(Mr Crisp) I think the answer—

  188. I do not want you to rehearse the answer that you gave earlier. I understand fully about there is no need to distort clinical priority, I understand that argument, and it can be achieved in other ways. What I am putting to you is this, in exactly the same way that the waiting list and the desire to cut waiting list could have distorted clinical priorities so, surely, any political priority such as cutting waiting times can do exactly the same?
  (Mr Crisp) I think it is very important to make another distinction and to move away from politics here and to patients and professionalism, if we actually look at the area where we are being specific about waiting times, broadly at the moment within cancer they are broadly coming out of the cancer plan and also the coronary heart disease plan, which has been built up from the expertise around the country and not from political routes. The things that you will see in the NHS plan about the requirements to get from urgent referral to completion of treatment within two months of surgery is a clinical priority, a different priority, rather than a political one. I think there is a strong driver there to say that that is how we are building up those standards. I think that will help in the context you are talking about because we will be starting with the most serious conditions anyway, like cancer and coronary heart disease.

  189. Would you accept—I have five more questions in the two minutes left to me—that any prioritisation of waiting times could also, in a situation where somebody is coming up against the maximum allowable under the rubric, bring about a situation where there was distortion of clinical—?
  (Mr Crisp) I think when we are talking about the levels we are talking about it is clearly a hypothetical point, a hypothetical possibility that that will happen, but the most important thing is that people need to have planned what is going to happen to the patient at the point of entry to the system. If they have done that, it may go wrong during the course of it in which case you readjust, if they plan at the beginning that should not happen.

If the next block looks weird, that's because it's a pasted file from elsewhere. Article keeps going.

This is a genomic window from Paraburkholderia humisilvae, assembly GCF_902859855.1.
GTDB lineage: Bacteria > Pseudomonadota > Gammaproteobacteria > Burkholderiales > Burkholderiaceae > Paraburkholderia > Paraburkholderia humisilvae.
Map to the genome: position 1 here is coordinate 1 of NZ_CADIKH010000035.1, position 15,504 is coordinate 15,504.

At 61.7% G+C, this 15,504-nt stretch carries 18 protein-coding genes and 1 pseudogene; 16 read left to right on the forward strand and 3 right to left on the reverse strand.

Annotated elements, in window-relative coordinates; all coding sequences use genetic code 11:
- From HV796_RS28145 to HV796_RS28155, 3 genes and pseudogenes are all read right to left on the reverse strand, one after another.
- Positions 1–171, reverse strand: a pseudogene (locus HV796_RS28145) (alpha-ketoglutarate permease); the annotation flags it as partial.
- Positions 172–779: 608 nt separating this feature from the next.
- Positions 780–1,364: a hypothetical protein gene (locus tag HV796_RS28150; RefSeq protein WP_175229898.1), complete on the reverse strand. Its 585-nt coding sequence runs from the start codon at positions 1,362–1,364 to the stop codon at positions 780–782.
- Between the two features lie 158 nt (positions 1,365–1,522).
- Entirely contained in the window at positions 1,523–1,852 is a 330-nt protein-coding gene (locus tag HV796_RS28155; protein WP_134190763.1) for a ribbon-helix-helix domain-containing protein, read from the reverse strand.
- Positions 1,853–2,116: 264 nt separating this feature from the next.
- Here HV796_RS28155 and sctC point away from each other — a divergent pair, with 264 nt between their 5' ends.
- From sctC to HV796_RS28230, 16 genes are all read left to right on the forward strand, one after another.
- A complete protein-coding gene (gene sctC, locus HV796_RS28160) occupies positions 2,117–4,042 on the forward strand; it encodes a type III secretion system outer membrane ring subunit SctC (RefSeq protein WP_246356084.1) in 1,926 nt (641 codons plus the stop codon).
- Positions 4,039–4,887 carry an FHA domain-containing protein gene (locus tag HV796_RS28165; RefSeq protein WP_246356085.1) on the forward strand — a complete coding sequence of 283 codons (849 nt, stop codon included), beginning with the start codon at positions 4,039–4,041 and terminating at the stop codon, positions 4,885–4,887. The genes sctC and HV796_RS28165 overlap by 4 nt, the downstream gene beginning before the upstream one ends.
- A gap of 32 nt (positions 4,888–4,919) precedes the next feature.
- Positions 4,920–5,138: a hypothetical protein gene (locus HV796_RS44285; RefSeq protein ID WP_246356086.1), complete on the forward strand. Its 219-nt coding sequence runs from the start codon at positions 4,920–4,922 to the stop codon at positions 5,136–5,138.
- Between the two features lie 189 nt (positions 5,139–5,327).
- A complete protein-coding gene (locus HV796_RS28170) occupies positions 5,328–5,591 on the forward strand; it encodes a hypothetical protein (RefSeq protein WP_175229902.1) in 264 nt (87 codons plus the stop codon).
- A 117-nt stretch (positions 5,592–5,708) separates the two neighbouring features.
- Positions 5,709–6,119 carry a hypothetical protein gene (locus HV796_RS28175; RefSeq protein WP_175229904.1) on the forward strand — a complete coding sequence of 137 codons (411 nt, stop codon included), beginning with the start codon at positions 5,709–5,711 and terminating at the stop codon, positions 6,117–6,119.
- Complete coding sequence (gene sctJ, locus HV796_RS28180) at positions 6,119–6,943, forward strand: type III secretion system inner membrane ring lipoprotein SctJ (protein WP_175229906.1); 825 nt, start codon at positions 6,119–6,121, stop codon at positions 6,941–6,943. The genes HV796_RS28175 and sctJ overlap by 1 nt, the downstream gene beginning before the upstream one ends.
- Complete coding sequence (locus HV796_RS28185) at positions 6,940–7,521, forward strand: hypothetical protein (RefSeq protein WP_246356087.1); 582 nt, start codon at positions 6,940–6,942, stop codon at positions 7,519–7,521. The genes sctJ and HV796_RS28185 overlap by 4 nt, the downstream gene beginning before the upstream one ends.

190. Three very easy ones, a fully integrated booking system by 2005, is that going to happen?
  (Mr Crisp) I hear a nod to my left.

  191. The second easy question, cancellations rebooked within 28 days or paid for privately by 2005, is that going to happen?
  (Mr Crisp) That is next year.

  192. Goodness me! The third easy question, the maximum in patient waiting of six months by 2005, is that going to happen?
  (Mr Crisp) We certainly intend it to.

  193. If they do not will you be resigning from your job?
  (Mr Crisp) Thank you for that question, I think that is a policy question.

  Chairman: You have been done very well, Mr Crisp. The last questioner is an easy one, Mr Alan Williams.

Mr Williams

  194. Mr Crisp, I want to follow up where Gerry Steinberg started on the consultants. You gave him a figure of 17,000 to 20,000 consultants. How many of those are full-time?
  (Mr Crisp) There are over 20,000, I got that wrong. I will give you a note on your point, I am afraid I do not know.[8]

  195. Not even a ballpark figure, a rough estimate?
  (Mr Crisp) I would be guessing. It very much varies by speciality.

  196. The full-time are allowed to do private work up to 10 per cent of their salary?
  (Mr Crisp) That is correct.

  197. How much can part-timers do? Mr Steinberg asked that but you did not give an answer.
  (Mr Crisp) Sorry, if I did not. There is no technical limit, however, they have to agree what sessions they are doing with the NHS provider, and they have to stick to those sessions. Therefore the practical limit is what else they can do outside those sessions.

  198. So there is no limit at all on what the part-timers can do and, unfortunately, you do not know what proportion are part-time. My understanding is in many cases it is difficult to get consultants who are willing to be full-time; they want to be part-time.
  (Mr Crisp) Well—

  199. I do not need an answer to that because it was not really a question, it was a statement. How do you monitor the 10 per cent?
  (Mr Crisp) It is monitored by trusts.


5   Ev 25, Appendix 1. Back

6   Ev 25, Appendix 1. Back

7   Note by witness: EL(94)90-Waiting Time Policy-was cancelled on 30 November 1995. Back

8   Ev 25, Appendix 1. Back